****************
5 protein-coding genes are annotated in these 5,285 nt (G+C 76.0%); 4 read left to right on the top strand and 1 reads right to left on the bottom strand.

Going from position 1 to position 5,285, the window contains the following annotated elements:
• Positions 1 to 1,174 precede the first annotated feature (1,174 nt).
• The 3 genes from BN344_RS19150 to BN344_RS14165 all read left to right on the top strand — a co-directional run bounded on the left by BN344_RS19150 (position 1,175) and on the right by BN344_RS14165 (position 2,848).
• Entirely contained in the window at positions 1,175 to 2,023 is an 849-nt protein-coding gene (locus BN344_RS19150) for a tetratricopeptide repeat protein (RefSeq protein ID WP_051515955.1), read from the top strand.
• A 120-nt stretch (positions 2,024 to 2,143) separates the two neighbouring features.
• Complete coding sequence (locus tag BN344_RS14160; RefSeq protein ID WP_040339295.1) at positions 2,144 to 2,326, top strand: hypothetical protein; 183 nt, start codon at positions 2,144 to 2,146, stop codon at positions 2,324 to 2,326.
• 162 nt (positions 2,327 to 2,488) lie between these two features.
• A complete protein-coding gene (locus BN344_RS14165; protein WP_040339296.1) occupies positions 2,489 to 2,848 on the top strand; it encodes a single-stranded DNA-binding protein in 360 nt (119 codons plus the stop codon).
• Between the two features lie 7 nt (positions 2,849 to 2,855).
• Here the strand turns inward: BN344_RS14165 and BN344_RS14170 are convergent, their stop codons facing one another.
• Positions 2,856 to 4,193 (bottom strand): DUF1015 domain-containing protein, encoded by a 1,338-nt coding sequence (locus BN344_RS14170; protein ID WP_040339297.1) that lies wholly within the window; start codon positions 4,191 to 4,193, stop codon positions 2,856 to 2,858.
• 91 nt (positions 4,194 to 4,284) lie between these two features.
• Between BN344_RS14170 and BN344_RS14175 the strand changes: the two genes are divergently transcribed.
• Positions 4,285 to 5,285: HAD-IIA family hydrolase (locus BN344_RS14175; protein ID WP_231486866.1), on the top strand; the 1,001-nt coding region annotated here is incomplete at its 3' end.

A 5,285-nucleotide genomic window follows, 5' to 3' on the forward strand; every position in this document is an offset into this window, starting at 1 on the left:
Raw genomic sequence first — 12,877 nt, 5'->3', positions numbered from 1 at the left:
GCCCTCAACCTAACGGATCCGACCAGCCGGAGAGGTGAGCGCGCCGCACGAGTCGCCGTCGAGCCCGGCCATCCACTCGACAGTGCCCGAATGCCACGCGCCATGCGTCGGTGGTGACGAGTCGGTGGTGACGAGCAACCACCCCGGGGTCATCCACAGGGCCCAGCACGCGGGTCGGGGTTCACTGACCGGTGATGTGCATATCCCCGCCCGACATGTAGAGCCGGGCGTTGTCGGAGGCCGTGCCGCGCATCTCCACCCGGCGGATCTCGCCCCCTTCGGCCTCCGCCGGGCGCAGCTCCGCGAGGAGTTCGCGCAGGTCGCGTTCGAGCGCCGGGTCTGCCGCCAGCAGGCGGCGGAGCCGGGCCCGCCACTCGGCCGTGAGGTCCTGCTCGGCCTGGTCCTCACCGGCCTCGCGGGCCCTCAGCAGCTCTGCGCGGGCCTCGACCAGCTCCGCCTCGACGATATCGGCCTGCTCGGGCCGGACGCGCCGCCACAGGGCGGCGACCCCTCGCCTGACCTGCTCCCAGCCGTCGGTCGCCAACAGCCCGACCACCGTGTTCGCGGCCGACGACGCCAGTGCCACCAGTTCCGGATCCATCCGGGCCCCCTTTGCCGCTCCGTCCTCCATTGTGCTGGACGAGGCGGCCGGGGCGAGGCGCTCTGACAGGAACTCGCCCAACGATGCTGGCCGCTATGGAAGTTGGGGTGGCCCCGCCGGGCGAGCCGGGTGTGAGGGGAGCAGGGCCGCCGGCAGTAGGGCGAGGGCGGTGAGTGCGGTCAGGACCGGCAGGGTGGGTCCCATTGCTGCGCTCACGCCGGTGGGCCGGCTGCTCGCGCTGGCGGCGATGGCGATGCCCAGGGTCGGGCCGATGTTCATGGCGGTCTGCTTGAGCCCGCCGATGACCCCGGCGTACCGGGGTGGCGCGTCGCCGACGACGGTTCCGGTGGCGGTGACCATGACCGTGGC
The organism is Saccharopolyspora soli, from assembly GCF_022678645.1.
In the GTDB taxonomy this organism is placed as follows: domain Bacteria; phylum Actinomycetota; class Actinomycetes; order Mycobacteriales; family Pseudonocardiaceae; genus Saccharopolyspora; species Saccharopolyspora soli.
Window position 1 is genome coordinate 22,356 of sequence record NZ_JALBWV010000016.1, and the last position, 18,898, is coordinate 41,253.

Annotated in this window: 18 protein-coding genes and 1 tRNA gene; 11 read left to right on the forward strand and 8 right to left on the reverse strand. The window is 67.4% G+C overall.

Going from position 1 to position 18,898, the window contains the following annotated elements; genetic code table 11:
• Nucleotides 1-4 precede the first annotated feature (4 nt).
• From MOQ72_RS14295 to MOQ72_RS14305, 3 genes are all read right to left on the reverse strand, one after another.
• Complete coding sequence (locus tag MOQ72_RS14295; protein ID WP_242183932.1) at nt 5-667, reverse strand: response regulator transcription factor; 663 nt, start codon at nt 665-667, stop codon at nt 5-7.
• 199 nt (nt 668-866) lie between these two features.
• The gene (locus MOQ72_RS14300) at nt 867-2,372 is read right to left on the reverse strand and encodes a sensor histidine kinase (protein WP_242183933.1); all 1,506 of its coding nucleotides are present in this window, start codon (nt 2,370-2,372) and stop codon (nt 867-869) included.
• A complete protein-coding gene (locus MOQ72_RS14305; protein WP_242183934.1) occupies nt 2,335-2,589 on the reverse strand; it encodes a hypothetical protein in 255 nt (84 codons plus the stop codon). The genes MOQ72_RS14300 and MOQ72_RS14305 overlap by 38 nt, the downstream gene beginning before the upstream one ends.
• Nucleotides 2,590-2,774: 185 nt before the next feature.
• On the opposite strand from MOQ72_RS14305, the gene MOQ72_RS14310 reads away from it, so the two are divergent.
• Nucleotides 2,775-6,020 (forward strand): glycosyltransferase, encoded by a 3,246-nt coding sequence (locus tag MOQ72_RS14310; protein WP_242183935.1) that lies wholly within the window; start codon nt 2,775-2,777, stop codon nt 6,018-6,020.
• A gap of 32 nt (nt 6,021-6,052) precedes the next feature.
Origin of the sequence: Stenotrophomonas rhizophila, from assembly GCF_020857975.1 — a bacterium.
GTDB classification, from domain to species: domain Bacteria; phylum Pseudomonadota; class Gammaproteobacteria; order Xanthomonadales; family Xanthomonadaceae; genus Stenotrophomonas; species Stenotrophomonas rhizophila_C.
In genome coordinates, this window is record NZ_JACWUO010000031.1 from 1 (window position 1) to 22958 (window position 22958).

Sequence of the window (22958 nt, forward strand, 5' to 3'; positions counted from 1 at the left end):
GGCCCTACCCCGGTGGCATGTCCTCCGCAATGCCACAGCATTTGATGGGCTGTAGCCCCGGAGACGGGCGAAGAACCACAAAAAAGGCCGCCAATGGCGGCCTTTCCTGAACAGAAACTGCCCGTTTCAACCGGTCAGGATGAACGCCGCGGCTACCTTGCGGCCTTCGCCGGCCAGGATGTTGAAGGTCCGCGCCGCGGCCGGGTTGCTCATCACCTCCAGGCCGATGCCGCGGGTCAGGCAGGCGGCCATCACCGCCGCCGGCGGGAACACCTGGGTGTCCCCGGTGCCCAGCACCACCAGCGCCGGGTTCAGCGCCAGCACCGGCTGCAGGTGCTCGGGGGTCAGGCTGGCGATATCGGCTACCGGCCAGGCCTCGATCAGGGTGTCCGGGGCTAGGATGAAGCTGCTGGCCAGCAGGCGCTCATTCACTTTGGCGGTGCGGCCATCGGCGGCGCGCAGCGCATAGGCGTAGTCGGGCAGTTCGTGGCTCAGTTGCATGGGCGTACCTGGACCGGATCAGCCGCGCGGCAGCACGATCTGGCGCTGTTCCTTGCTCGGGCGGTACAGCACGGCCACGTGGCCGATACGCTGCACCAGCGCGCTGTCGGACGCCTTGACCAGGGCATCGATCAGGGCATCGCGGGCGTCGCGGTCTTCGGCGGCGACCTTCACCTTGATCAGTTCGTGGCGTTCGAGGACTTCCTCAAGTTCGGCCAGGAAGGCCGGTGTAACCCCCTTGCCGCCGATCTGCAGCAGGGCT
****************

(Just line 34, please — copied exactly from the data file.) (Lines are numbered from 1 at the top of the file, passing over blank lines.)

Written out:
Origin of the sequence: Stenotrophomonas rhizophila, from assembly GCF_020857975.1 — a bacterium.